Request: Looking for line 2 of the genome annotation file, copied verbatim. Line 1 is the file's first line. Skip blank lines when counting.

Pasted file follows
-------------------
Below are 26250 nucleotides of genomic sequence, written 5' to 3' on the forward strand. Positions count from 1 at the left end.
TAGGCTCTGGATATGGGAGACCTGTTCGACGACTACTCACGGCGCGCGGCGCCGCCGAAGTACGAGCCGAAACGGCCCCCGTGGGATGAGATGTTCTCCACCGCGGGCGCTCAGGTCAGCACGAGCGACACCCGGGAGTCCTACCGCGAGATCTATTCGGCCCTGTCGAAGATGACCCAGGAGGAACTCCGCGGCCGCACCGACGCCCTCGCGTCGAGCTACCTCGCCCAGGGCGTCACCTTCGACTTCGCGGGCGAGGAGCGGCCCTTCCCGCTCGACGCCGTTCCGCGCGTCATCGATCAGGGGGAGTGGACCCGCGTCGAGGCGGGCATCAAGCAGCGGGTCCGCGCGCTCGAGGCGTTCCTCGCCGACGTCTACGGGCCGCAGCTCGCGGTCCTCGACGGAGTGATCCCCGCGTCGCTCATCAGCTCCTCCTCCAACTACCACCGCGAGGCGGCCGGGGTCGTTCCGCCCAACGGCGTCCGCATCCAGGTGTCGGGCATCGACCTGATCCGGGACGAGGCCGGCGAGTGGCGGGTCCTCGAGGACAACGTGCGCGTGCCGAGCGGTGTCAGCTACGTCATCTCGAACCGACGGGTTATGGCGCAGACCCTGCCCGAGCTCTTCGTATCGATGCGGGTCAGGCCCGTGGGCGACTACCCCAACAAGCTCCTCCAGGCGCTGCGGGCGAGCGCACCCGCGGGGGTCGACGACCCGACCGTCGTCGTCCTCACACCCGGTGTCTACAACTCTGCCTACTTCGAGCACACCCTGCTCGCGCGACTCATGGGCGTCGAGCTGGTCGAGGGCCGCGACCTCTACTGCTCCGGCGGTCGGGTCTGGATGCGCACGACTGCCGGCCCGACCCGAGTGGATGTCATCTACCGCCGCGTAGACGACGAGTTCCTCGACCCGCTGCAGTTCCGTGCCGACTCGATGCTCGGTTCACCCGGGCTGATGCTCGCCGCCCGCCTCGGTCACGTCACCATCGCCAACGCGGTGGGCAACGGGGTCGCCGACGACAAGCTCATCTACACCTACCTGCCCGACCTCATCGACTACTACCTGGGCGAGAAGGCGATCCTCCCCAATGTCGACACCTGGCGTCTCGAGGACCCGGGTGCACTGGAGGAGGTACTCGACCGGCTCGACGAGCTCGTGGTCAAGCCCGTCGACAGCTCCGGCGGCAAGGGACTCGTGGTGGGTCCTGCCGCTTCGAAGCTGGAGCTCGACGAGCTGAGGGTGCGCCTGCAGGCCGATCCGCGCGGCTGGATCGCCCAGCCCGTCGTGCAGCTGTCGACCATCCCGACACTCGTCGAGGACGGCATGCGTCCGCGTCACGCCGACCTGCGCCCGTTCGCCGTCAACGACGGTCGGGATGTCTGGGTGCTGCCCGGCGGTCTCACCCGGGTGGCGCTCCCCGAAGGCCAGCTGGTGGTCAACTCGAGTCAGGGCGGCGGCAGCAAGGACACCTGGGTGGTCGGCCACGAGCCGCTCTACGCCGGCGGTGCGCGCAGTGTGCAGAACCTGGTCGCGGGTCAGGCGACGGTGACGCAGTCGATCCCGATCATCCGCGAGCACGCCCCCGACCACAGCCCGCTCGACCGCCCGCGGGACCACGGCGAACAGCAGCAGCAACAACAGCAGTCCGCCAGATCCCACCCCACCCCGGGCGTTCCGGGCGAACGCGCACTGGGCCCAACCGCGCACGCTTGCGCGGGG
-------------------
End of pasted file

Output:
TAGGCTCTGGATATGGGAGACCTGTTCGACGACTACTCACGGCGCGCGGCGCCGCCGAAGTACGAGCCGAAACGGCCCCCGTGGGATGAGATGTTCTCCACCGCGGGCGCTCAGGTCAGCACGAGCGACACCCGGGAGTCCTACCGCGAGATCTATTCGGCCCTGTCGAAGATGACCCAGGAGGAACTCCGCGGCCGCACCGACGCCCTCGCGTCGAGCTACCTCGCCCAGGGCGTCACCTTCGACTTCGCGGGCGAGGAGCGGCCCTTCCCGCTCGACGCCGTTCCGCGCGTCATCGATCAGGGGGAGTGGACCCGCGTCGAGGCGGGCATCAAGCAGCGGGTCCGCGCGCTCGAGGCGTTCCTCGCCGACGTCTACGGGCCGCAGCTCGCGGTCCTCGACGGAGTGATCCCCGCGTCGCTCATCAGCTCCTCCTCCAACTACCACCGCGAGGCGGCCGGGGTCGTTCCGCCCAACGGCGTCCGCATCCAGGTGTCGGGCATCGACCTGATCCGGGACGAGGCCGGCGAGTGGCGGGTCCTCGAGGACAACGTGCGCGTGCCGAGCGGTGTCAGCTACGTCATCTCGAACCGACGGGTTATGGCGCAGACCCTGCCCGAGCTCTTCGTATCGATGCGGGTCAGGCCCGTGGGCGACTACCCCAACAAGCTCCTCCAGGCGCTGCGGGCGAGCGCACCCGCGGGGGTCGACGACCCGACCGTCGTCGTCCTCACACCCGGTGTCTACAACTCTGCCTACTTCGAGCACACCCTGCTCGCGCGACTCATGGGCGTCGAGCTGGTCGAGGGCCGCGACCTCTACTGCTCCGGCGGTCGGGTCTGGATGCGCACGACTGCCGGCCCGACCCGAGTGGATGTCATCTACCGCCGCGTAGACGACGAGTTCCTCGACCCGCTGCAGTTCCGTGCCGACTCGATGCTCGGTTCACCCGGGCTGATGCTCGCCGCCCGCCTCGGTCACGTCACCATCGCCAACGCGGTGGGCAACGGGGTCGCCGACGACAAGCTCATCTACACCTACCTGCCCGACCTCATCGACTACTACCTGGGCGAGAAGGCGATCCTCCCCAATGTCGACACCTGGCGTCTCGAGGACCCGGGTGCACTGGAGGAGGTACTCGACCGGCTCGACGAGCTCGTGGTCAAGCCCGTCGACAGCTCCGGCGGCAAGGGACTCGTGGTGGGTCCTGCCGCTTCGAAGCTGGAGCTCGACGAGCTGAGGGTGCGCCTGCAGGCCGATCCGCGCGGCTGGATCGCCCAGCCCGTCGTGCAGCTGTCGACCATCCCGACACTCGTCGAGGACGGCATGCGTCCGCGTCACGCCGACCTGCGCCCGTTCGCCGTCAACGACGGTCGGGATGTCTGGGTGCTGCCCGGCGGTCTCACCCGGGTGGCGCTCCCCGAAGGCCAGCTGGTGGTCAACTCGAGTCAGGGCGGCGGCAGCAAGGACACCTGGGTGGTCGGCCACGAGCCGCTCTACGCCGGCGGTGCGCGCAGTGTGCAGAACCTGGTCGCGGGTCAGGCGACGGTGACGCAGTCGATCCCGATCATCCGCGAGCACGCCCCCGACCACAGCCCGCTCGACCGCCCGCGGGACCACGGCGAACAGCAGCAGCAACAACAGCAGTCCGCCAGATCCCACCCCACCCCGGGCGTTCCGGGCGAACGCGCACTGGGCCCAACCGCGCACGCTTGCGCGGGG